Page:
Despite years of homophobic bullying from fellow students and teachers, Talles de Oliveira Faria, a 24-year-old recent graduate of Brazil’s Aeronautic Technology Institute of the Air Force, has always felt comfortable expressing his gender identity in ways that defy traditional ideas of masculinity.
“Since childhood they teach us that being lesbian, gay, bisexual, or transsexual is a shame and then we take a lot of time to heal those injuries,” Faria recalled in a recent interview with Globo. “They insulted me, they laughed at me and tried to make me invisible.”
Rather than letting the taunts and threats of violence drive him away from his education this so often the case with LGBTQ youth, Faria held his own and took the opportunity to stick it to those that doubted him during his graduation ceremony last month.
As Faria’s name was called during the gathering of the university’s students, he glided across the stage in the traditional cap and gown, only to suddenly strike a pose and tear the fabric from his body, revealing a striking red T-shirt dress and vertigo-inducing heels he’d been wearing underneath.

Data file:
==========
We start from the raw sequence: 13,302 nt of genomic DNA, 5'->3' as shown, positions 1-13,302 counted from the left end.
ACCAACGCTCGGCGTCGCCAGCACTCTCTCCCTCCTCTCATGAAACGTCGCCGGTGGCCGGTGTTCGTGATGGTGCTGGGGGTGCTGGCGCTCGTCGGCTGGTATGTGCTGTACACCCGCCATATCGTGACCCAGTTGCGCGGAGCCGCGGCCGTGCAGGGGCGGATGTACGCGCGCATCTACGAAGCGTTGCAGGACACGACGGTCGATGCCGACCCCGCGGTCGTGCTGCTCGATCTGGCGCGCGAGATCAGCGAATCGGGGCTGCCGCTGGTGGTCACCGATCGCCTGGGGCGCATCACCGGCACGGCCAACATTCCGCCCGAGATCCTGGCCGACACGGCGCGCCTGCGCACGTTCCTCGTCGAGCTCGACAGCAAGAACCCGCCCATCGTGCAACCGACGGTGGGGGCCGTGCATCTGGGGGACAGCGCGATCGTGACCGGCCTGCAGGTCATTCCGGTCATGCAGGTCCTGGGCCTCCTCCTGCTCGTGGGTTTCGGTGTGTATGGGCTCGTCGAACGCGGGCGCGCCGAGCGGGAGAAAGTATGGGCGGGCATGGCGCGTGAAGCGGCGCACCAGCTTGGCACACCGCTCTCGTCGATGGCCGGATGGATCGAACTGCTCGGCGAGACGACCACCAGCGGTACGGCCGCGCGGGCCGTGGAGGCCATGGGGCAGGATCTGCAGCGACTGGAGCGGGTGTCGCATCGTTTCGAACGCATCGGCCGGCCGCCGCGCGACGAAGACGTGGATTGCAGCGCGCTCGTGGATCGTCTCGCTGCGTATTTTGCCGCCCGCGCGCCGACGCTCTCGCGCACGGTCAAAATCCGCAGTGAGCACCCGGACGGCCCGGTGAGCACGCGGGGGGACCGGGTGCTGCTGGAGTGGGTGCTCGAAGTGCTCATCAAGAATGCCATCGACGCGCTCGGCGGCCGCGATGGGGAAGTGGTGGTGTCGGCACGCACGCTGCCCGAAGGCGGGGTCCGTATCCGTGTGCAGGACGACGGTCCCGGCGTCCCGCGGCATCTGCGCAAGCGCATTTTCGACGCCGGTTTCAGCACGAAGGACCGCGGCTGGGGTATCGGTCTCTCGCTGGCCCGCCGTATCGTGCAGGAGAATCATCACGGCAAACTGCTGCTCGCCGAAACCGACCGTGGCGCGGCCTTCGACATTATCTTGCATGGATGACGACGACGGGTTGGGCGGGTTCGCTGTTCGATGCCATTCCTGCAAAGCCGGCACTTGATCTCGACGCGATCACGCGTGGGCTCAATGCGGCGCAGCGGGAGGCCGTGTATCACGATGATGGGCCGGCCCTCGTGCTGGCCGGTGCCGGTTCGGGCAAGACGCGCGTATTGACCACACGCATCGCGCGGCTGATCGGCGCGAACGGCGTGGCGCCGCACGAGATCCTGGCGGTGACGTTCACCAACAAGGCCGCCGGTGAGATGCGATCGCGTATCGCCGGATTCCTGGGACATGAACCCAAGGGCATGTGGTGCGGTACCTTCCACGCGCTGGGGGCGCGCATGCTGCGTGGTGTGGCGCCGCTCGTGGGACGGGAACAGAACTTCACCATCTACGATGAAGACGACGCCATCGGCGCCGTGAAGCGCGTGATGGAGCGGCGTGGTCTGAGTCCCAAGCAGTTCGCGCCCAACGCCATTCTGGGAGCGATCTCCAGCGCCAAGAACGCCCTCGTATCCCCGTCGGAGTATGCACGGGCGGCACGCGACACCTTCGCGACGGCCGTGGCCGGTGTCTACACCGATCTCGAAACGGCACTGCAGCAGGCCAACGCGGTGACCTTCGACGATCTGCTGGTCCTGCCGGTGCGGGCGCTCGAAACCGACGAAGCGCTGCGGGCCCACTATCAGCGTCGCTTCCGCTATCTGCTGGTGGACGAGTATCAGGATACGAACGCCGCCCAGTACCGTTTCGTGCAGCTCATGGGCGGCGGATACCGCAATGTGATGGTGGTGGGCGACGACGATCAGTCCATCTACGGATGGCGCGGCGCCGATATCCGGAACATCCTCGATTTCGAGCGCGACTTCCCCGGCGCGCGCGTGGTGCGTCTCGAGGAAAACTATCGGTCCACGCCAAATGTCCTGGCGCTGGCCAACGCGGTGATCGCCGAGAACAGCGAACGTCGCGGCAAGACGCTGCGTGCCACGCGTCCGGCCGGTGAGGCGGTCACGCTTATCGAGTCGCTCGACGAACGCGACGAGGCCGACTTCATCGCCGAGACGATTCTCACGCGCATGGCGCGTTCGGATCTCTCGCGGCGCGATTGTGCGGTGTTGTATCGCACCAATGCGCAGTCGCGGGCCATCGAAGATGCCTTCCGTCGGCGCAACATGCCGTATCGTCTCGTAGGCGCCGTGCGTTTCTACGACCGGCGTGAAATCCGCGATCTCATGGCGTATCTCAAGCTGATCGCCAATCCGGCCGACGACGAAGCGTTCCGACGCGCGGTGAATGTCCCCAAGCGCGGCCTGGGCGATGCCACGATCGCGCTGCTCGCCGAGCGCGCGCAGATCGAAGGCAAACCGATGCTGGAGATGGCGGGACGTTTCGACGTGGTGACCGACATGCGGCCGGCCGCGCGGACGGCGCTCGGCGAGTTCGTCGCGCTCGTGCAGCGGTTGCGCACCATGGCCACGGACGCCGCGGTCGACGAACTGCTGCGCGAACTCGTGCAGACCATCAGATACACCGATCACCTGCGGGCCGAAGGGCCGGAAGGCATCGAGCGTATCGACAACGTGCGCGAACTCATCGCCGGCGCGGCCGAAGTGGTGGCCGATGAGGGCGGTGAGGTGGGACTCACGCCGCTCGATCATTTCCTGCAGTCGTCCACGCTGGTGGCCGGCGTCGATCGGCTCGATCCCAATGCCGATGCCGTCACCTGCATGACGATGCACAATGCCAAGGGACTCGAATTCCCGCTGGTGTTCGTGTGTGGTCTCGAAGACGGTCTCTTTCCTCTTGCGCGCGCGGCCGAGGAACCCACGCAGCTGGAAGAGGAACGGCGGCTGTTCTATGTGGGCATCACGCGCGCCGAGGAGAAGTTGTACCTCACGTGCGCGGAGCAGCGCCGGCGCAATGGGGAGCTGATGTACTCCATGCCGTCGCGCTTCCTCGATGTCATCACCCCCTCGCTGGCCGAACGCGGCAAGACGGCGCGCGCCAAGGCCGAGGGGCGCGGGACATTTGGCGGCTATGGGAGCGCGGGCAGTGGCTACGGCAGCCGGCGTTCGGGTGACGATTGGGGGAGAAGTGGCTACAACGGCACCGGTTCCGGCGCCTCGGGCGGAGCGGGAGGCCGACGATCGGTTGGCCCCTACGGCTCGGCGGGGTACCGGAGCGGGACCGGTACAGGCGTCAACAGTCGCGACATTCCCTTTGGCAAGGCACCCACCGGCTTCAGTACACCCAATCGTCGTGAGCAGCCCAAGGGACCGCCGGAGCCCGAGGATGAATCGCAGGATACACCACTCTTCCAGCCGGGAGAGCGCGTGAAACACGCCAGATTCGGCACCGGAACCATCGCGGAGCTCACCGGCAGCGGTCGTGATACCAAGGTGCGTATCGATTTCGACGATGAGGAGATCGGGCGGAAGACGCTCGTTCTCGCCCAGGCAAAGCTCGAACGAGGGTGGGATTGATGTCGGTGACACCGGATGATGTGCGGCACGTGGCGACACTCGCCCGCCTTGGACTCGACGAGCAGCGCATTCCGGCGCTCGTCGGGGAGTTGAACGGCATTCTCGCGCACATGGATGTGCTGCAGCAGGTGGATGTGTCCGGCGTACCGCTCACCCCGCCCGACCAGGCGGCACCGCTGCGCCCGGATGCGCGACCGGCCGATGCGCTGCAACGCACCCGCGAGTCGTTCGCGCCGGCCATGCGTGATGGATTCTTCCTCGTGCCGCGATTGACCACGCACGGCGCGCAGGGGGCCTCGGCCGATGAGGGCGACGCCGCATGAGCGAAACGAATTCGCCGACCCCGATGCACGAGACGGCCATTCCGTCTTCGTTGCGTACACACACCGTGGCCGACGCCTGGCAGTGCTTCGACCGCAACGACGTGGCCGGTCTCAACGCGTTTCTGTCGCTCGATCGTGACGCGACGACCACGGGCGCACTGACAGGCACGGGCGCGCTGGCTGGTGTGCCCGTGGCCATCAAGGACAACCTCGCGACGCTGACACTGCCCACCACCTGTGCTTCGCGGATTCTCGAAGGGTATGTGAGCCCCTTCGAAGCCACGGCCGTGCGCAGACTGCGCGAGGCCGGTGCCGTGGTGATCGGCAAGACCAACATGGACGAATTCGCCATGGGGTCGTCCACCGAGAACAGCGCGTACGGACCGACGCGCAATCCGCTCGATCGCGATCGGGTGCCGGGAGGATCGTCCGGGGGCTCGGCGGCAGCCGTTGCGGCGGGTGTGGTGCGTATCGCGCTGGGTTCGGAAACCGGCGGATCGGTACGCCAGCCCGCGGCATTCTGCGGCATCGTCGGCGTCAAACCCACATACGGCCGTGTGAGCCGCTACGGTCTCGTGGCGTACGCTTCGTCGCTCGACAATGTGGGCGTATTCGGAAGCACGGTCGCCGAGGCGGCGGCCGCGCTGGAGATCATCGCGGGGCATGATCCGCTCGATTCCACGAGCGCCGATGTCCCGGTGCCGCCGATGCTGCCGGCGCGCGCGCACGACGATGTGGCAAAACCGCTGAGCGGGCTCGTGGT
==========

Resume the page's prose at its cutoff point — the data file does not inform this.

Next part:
“When I arrived at the institute I decided that it was enough,” he told Globo. “Either you accept me as I am or you would be exposed for what you really are.”
Faria says that despite the mild commotion caused by his costume change, he hasn’t faced any backlash from the school in the days since, save for a single conversation after the ceremony where he had a chance to explain why he chose to wear the dress and to elaborate on his claims of institutional homophobia.
“It was just me talking for about an hour. They heard and said that some of the claims they were already discussing. But I said, ‘I do not trust your work, I do not think they’re really going to change anything,'” Faira said. “So I’ll keep doing what I think I should do.”